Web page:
The implication for research is that future students of the matter would do well to begin not by studying churches but rather by identifying sites of conflict and contestation, and then look to ways in which religion may be involved. A central thread in any effort to draw a history of the state of the art is the need to locate any specific study in a historical and structural context in ways that can shed light on how individual and collective experience are bound together. This is what Mills meant by focusing on the intersection of biography and history.

Structuring work in this way allows us to concentrate on lived experience, to understand how meaning is formed and acted upon, not in isolation but in some structured relation to other social levels. After all, religious experience itself is necessarily both personal and collective, both private and public.

Analysis has to recognize and value that complexity. There is a concrete social process in which people, material resources, ideas, and models of organization travel back and forth, linking the local and personal with larger networks and formal structures. In my own work, I have traced these connections in multiple ways: tracking the social history of a pamphlet or an audio cassette, asking who produced them and how they got to their destination.

It makes a difference who brings ideas to groups and communities and so I have also studied the careers of pastoral agents, and the history of group membership. All these processes are more complicated and multiple than they were half a century ago, but in the same measure they are also richer and more interesting. The question that preoccupies me here is what can we do to ensure that any future state of the art will yield better studies, more valid and reliable data, more insights into patterns and dynamics of change.

The task is at once theoretical and methodological. In theoretical terms, efforts at building grand theories to order and explain everything are likely to be less useful than work with mid-range theory that can generate concepts able to specify elements of a complex and multileveled reality, that can identify likely sites for innovation and conflict, point to channels of access, and leave substantial room for questions of meaning. To explain something, it is necessary to locate the general in the specific and particular, to construct a relation between otherwise isolated cases, and to show how and why they fit together in relations that can then be extended to other levels.

Having a clear theoretical focus is what allows us to take any study beyond simply accumulating instances of some phenomenon, naming them, and sorting them into categories. Collecting data and building typologies should always be subordinate to explanation. Without a theory, typologies lead to no conclusions of particular interest. This reflection brings me to a final autobiographical note.

During my time in London, I was privileged to attend lectures on the philosophy of science by Karl Popper. There was stunned silence in the auditorium: none of us knew what to say or do. Popper then drove home the point. Without a theory, it is impossible to know what may constitute a unit of analysis or how individual units may fit together into some organized whole. The theories that can open us to a better state of the art will be those that can provide us with tools to identify the origins and dynamics of socioreligious phenomena, give us an explanation of its power to convince, and to organize behavior.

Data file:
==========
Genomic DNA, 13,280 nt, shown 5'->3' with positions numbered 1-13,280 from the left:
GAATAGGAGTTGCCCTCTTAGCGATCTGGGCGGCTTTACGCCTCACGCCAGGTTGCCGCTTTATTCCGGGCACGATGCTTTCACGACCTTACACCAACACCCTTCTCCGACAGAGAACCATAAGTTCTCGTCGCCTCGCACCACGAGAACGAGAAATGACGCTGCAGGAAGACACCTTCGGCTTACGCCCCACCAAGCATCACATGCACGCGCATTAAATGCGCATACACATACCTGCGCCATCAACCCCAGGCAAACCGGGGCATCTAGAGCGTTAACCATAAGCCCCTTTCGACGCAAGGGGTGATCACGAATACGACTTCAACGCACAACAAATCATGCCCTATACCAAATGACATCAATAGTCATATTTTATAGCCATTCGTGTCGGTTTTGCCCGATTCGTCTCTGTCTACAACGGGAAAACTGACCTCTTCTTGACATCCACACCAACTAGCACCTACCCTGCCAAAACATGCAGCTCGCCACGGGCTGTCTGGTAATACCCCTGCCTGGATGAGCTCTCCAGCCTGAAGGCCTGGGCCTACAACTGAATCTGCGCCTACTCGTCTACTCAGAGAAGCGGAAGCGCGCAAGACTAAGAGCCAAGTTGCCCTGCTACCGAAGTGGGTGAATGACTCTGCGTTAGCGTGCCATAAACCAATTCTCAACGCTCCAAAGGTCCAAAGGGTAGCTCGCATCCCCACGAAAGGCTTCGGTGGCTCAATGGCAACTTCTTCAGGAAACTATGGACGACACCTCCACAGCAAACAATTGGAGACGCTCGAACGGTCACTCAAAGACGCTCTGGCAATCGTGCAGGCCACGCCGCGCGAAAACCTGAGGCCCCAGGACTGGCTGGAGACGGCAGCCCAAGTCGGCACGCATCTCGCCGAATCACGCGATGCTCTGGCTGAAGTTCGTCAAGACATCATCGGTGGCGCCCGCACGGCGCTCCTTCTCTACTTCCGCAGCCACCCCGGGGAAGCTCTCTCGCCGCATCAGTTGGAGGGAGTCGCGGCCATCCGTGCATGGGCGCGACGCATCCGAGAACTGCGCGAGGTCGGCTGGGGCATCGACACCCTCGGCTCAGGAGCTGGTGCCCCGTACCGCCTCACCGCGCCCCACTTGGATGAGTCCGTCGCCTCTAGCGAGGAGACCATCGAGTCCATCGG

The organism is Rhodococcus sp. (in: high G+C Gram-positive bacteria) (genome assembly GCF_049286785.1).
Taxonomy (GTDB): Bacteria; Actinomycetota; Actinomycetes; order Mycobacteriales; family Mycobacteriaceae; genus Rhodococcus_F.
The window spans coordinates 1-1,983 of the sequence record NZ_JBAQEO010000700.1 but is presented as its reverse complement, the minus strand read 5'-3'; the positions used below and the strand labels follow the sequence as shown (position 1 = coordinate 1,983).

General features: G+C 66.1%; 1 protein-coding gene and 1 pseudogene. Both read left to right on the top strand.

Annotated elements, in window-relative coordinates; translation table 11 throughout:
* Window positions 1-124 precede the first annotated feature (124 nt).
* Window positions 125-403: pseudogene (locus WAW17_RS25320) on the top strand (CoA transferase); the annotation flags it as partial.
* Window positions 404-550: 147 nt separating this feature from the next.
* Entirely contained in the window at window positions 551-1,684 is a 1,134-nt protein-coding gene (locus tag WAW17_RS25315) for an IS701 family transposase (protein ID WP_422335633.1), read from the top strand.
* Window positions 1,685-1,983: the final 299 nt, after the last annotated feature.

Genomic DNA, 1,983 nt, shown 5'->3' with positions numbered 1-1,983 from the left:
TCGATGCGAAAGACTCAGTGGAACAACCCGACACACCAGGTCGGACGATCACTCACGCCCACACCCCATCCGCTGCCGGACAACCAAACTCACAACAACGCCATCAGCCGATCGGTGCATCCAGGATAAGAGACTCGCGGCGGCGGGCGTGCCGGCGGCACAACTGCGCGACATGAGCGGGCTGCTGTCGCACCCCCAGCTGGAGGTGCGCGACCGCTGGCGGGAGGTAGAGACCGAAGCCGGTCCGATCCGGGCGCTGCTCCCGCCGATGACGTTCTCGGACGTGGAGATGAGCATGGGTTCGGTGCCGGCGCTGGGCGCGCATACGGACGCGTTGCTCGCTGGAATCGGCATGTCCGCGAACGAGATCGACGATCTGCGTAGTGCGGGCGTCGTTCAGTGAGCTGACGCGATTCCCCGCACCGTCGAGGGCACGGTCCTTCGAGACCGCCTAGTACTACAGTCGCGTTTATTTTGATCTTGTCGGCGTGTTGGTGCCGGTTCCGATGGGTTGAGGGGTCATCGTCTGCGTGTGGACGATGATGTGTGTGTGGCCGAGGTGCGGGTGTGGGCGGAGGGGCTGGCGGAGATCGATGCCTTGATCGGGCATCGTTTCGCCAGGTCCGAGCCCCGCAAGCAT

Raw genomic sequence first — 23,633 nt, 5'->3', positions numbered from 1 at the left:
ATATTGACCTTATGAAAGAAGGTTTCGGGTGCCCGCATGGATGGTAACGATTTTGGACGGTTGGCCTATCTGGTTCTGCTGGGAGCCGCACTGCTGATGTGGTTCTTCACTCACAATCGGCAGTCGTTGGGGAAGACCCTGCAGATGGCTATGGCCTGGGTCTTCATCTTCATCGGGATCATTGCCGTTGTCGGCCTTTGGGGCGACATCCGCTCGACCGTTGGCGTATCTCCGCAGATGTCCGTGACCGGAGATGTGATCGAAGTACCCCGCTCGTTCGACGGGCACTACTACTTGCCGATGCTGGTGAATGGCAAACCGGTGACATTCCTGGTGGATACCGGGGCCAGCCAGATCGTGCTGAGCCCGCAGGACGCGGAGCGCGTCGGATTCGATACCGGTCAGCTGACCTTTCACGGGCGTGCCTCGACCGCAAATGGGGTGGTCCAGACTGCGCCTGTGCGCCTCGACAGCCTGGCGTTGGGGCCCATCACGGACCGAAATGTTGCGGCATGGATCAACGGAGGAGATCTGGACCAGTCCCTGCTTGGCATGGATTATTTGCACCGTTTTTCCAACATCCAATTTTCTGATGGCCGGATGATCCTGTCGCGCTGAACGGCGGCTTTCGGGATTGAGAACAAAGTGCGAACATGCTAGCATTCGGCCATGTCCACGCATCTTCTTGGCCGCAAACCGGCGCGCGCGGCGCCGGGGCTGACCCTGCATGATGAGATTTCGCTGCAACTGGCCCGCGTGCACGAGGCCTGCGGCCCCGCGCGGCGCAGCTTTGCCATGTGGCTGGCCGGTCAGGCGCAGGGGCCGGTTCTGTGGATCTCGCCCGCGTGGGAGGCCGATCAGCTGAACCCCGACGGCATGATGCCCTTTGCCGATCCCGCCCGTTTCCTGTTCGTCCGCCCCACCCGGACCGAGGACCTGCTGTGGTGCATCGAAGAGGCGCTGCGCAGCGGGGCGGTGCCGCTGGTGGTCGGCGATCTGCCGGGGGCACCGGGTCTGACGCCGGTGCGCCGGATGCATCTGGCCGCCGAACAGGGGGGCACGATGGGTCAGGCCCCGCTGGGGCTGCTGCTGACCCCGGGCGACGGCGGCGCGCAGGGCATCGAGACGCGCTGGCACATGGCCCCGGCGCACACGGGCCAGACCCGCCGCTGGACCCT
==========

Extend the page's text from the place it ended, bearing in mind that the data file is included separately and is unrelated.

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They should also be able to identify the new social forces and creative energies that carry it forward, and to recognize when they are successful and also when they fail, because many do fail. So we need theory, theory that makes a central place for continuous change, theory that will shed light on the relations between religion and politics, and for Latin America specifically, between religious pluralism and political alternatives, not to trace lines of separation, but rather in search of synthesis and mutual influence. In terms of method, I limit myself to noting a few essential points.

In the design of any study, it is important to build in a comparative dimension, with work in varied sites and social levels. Even if the data are based exclusively on field work within Latin America, or within any particular country, the available bibliography can enrich any study with comparative references. In my experience, it is useful to work with mixed methods, combining quantitative with qualitative data large and small surveys, depth interviews, observation, collections of documents and pamphlets, iconography and music, web sites and videos.

A mixed approach yields a denser and richer portrait of reality than can be derived from any single data source. The problem for many scholars today is that work of this kind is difficult, time-consuming, and on occasion dangerous. But I believe strongly that going into the field, observing, touching, talking, and listening make possible a much richer and more complete understanding of reality and what it means to the actors themselves.

It opens us to grasping more fully how actors see and value the world and how they organize themselves to act within it.